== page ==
A ‘Hindu’ heart in ‘Muslim’ chest is the best reply to hate in Gujarat

Donate Life has helped save the life of five Muslim heart patients besides others

Mahesh Trivedi for TwoCircles.net

There is no love lost between Hindus and Muslims in BJP-ruled Gujarat after the bloody communal clashes in 2002. Indeed, the chasm has deepened further after the recent Delhi riots as Muslims have been reduced to second-class citizens, living in grid-locked ghettos that lack even basic facilities.

And in the national Capital as the Hindu-Muslim slur deepens thanks to the careless rhetoric game played by extremist on both sides. In the middle of all this, however, several Muslims have come out with stories of how they were saved by their Hindu neighbors during the unprecedented Delhi violence.

Support TwoCircles

Similarly, some Muslims in Gujarat have been feeling grateful to their Hindu donors and friends who are saving lives by donating organs before breathing their last. Not long ago, a Hindu family in the land of Mahatma Gandhi gave a new lease of life to a Muslim man on his death bed in a similar manner. Thanks to the efforts of ‘Donate Life’, an award winning, Surat-based non-government organization working for organ donations.

Nilesh Mandlewala has been honoured with several prestigious awards for his noble organ donation mission

When Amit Halpati, son of farm labourers living in a village in Navsari in south Gujarat, decided to go for a ride with a friend on the latter’s motorcycle, little did he realise that he had driven a nail in his coffin. Minutes later, their bike skidded and Halpati sustained serious head injuries while his friend was only slightly hurt.

He was rushed to a public hospital in nearby Surat where doctors declared him brain dead, sending shockwaves to his family. In no time, volunteers of Donate Life reached out to the grieving family and succeeded in convincing them—a tough job–how Halpati’s organs could save the life of seven run-down people on their last legs. While his two kidneys, two eyes, liver and pancreas were donated to different needy patients, the heart had to be removed and safely taken to a private hospital in Ahmedabad where Sohail Vora of Anand, whose heart was dying, was awaiting a donor for eight months.

Mandlewala (left, in white shirt) supervises organ transportation at every stage

With the help of policemen, airport staff and local doctors, Donate Life team created a ‘green corridor’ by stopping the traffic and allowing free passage to the ambulance carrying the heart and took it to Ahmedabad by a chartered aircraft.

“The distance of 277 km from the Surat civil hospital to the private hospital in Ahmedabad was covered in 85 minutes flat and the five-hour heart transplant surgery was immediately performed on Sohail,” said Nilesh Mandlewala, founder and president of Donate Life. Hence, the heart of a 21-year-old labourer was transplanted into the body of a 32-year-old madrassa teacher who had been fighting for life for eight months.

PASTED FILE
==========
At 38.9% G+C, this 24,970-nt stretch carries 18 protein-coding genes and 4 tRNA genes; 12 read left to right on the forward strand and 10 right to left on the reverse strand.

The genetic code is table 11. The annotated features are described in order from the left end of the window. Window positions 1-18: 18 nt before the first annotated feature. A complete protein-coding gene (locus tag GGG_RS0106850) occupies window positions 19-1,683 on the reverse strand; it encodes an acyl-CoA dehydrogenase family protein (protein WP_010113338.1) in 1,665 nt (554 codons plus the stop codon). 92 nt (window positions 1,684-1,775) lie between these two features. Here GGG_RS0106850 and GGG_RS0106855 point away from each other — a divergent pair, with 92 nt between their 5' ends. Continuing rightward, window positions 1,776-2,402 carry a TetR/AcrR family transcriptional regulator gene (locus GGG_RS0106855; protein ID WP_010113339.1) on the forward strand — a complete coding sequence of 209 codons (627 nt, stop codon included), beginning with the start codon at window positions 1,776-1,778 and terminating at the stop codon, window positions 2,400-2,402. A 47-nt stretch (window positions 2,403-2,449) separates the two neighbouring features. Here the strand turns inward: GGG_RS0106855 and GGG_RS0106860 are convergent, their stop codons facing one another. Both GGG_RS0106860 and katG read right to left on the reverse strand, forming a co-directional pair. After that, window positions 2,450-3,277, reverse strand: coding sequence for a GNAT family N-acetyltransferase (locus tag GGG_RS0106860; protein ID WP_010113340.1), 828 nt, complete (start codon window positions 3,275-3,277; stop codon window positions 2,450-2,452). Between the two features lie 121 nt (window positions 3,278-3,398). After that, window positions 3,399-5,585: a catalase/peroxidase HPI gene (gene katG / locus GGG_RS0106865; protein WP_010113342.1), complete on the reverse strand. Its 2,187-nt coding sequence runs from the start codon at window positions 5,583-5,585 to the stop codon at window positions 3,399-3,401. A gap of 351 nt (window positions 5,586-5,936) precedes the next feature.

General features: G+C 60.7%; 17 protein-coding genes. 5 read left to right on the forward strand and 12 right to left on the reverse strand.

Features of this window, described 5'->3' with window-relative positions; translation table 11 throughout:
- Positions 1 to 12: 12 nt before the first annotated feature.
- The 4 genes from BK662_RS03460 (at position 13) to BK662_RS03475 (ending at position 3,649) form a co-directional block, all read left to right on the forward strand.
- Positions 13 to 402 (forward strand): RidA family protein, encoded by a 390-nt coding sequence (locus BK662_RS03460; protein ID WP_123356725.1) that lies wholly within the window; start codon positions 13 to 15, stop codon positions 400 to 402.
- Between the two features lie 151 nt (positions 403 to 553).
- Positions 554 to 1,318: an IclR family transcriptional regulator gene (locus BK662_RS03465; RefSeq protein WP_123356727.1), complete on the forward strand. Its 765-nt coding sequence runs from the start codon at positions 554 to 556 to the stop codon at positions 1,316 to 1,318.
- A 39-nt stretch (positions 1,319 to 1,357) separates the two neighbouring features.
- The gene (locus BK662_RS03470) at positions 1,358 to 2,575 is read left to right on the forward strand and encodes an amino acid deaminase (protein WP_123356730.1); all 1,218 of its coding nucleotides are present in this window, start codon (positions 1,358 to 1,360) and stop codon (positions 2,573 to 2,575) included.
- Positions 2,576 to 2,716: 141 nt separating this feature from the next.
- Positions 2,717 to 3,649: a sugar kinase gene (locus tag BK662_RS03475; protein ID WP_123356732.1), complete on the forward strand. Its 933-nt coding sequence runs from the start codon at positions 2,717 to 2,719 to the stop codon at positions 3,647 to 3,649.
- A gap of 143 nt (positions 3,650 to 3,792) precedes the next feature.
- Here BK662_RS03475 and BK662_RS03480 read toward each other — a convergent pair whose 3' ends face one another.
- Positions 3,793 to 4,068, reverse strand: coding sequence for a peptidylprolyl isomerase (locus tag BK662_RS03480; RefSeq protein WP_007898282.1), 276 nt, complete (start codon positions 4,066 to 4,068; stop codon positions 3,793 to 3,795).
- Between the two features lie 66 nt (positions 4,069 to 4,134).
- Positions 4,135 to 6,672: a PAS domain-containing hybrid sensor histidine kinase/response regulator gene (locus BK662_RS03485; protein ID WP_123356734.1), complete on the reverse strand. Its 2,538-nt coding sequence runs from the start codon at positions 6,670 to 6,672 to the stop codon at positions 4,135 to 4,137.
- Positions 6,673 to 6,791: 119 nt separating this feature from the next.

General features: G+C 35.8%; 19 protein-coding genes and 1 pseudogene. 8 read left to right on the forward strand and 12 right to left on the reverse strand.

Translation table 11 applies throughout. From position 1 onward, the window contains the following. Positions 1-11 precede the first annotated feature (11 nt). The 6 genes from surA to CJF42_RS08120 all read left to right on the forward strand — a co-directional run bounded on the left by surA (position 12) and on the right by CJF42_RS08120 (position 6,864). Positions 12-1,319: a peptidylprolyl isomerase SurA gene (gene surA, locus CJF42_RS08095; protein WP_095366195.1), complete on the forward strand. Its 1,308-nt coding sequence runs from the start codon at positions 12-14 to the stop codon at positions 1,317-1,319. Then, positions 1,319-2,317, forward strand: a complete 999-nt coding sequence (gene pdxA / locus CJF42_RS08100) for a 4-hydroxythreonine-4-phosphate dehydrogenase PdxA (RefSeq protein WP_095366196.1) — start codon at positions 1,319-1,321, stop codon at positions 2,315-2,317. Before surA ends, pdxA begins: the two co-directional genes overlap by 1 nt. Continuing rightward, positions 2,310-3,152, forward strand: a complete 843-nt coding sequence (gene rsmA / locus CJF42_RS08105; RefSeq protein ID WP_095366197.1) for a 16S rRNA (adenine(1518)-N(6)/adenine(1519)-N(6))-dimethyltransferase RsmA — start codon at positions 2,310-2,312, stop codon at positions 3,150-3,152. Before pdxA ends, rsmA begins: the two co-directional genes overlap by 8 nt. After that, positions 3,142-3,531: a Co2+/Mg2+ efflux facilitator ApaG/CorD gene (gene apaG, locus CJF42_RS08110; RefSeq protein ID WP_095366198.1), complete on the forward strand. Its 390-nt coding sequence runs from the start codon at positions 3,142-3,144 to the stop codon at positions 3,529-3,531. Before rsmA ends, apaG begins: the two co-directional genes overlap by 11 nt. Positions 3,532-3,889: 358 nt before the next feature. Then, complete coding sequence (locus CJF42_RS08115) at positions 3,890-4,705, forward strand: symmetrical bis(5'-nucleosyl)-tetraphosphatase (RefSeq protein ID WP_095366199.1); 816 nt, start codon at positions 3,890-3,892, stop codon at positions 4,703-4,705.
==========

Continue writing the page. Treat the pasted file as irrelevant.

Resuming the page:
Donate Life has so far procured 805 cadaver organs—26 hearts, 359 kidneys, 264 eyes, seven pancreases and four lungs– to bring smiles on the faces of 740 crucial patients, including even a few foreigners, admitted in hospitals across not just Gujarat but in various cities of India.

Apart from Sohail, four more Muslim heart patients have benefited from Mandlewala’s benevolent organ donation project in the recent past. Mandlewala, who has been honoured with countless prestigious awards by top-drawer organisations, told TwoCircles.net that India faced an acute shortage of donors, resulting in loss of lives, adding that while 50,000 patients required heart transplants every year, hardly 370 had been conducted in the past 25 years.

“Some 2 million people are suffering from kidney failure in India and around 200,000 such patients are added every year,” said Ramesh Jain secretary of Donate Life. He added that the situation regarding those suffering from failure of liver, pancreas, heart, eyes, etc. is no better.

In India, Tamil Nadu tops in organ donations, and globally, Spain has the highest organ donation rate of 34 donors per million compared to 25 donors in the United States, but India has a shameful record of just 0.5 donor per million.

Indeed, the organ donation process in India is administered by the National Organ and Tissue Transplant Organization but heath experts like famed cardiologist Ramesh Kapadia say that “state- and district-level bodies, which have failed to manage organ donation, need to be strengthened and critical care doctors have to be proactive about identifying brain death cases.”

The donated organ is transported to a distant city by a chartered aircraft

About 10,000 brain deaths take place in Delhi alone every year but even 1,000 of these potential donors are not harnessed, not to mention the fact that about 500,000 patients die due o non-availability of organs for transplantation. Under such circumstances, Donate Life has an enviable record of persuading over 800 organ donors—most of them ordinary citizens– whose golden-hearted families are also rightly felicitated by Mandlewala year after year.

“There is no exercise better for the heart than reaching down and lifting people up,” says Mandlewala, a humble businessman who has dedicated his life to his noble mission after witnessing how his father had to suffer due to kidney failure.